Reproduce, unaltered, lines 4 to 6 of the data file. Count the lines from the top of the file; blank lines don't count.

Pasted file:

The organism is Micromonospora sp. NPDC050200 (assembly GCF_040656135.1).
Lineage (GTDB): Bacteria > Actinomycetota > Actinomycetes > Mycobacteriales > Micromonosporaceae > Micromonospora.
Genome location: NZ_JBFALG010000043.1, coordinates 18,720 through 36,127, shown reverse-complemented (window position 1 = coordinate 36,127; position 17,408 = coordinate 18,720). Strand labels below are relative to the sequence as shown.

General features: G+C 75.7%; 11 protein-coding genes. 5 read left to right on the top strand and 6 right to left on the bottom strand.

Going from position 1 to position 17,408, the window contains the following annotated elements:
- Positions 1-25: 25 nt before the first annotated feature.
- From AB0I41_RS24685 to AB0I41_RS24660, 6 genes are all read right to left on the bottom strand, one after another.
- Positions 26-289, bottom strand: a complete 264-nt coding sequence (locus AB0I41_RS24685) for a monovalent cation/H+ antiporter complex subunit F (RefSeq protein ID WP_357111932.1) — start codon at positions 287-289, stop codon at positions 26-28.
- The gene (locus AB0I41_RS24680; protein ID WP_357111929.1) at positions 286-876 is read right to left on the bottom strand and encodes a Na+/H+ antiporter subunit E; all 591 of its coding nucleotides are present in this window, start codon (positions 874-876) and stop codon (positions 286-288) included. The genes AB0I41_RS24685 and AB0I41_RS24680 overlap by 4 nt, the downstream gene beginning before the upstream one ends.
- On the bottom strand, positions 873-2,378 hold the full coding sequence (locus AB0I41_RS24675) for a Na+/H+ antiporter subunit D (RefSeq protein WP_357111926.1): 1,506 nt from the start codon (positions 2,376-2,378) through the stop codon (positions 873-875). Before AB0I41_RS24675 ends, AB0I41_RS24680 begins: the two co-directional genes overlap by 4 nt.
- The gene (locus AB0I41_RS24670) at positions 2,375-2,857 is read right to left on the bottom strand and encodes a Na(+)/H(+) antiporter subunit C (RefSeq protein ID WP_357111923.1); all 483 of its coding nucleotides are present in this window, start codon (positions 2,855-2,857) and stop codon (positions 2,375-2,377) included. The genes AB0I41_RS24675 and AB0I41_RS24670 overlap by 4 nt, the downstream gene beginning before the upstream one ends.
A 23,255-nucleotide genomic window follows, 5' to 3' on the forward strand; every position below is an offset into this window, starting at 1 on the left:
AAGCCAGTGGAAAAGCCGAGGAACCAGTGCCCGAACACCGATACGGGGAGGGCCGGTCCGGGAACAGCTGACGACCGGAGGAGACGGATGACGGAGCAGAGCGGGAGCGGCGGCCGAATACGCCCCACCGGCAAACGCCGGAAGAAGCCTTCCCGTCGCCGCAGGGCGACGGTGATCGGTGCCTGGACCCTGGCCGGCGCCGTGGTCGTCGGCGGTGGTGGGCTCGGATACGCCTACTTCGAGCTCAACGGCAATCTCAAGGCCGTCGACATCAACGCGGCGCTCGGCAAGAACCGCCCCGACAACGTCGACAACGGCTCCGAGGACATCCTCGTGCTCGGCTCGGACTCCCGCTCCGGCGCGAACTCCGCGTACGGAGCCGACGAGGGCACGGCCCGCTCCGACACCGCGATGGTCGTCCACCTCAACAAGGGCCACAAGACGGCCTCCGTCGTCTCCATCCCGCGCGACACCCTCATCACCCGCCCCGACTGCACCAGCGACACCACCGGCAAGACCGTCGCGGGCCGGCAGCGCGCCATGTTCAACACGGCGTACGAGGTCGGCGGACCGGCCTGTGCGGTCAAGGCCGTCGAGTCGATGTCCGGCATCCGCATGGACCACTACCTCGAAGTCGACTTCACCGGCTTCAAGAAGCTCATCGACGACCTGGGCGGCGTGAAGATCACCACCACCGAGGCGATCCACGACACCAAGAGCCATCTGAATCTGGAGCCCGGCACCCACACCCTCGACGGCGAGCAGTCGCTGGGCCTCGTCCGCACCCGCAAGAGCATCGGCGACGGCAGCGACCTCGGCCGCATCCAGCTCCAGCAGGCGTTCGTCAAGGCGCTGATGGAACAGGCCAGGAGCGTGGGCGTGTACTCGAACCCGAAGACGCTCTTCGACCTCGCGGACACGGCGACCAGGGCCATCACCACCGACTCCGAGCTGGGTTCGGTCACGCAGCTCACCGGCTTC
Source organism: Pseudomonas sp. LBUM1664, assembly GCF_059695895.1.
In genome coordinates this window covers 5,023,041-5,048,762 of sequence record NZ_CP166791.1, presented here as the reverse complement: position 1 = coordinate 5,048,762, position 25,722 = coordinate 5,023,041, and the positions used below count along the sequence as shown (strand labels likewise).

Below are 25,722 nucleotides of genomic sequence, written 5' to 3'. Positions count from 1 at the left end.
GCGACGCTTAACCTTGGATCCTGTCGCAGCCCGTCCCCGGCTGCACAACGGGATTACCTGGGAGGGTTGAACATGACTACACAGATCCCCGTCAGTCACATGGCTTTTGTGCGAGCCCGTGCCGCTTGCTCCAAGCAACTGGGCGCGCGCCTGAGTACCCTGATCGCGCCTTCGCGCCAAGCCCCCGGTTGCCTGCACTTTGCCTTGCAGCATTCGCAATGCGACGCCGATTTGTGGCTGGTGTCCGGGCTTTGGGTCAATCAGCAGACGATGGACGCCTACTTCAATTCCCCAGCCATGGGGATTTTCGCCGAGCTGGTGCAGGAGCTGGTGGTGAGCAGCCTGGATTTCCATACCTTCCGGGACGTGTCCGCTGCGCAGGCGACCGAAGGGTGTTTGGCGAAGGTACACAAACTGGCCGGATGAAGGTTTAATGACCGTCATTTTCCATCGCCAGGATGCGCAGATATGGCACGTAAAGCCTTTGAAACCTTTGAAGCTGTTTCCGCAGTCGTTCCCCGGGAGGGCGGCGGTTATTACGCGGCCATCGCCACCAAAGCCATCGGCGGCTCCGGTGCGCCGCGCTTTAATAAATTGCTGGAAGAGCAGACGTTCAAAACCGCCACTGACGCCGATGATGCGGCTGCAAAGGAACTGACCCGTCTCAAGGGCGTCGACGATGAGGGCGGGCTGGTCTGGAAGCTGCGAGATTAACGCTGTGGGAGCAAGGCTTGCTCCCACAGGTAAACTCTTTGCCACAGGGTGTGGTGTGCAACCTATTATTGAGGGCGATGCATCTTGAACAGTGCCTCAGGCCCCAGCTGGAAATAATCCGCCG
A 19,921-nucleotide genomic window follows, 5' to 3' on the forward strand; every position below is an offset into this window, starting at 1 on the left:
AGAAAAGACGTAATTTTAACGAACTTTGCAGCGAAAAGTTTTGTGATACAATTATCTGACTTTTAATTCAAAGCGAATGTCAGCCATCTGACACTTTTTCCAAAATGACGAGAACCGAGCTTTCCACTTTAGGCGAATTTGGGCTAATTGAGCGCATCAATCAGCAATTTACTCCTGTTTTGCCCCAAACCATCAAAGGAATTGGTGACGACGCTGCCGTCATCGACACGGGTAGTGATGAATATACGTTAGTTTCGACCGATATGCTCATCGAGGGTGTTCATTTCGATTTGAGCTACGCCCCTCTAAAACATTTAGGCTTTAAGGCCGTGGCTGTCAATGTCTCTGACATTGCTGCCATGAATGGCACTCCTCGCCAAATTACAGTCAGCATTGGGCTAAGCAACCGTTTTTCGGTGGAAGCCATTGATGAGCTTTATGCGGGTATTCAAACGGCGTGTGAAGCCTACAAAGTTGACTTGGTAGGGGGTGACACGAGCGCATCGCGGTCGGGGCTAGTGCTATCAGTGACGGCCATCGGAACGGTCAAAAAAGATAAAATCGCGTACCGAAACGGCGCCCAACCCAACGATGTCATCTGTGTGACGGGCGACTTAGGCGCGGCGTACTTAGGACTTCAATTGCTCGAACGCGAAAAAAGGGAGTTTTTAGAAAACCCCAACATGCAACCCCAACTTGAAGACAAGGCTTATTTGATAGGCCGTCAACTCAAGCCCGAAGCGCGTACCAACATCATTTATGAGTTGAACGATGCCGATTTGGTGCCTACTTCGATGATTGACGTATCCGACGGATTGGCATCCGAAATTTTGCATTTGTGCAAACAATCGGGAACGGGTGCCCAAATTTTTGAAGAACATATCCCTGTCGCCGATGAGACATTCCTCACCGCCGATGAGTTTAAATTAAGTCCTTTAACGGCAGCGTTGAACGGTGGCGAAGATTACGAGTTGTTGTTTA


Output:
General features: G+C 75.7%; 11 protein-coding genes. 5 read left to right on the top strand and 6 right to left on the bottom strand.

Going from position 1 to position 17,408, the window contains the following annotated elements:
- Positions 1-25: 25 nt before the first annotated feature.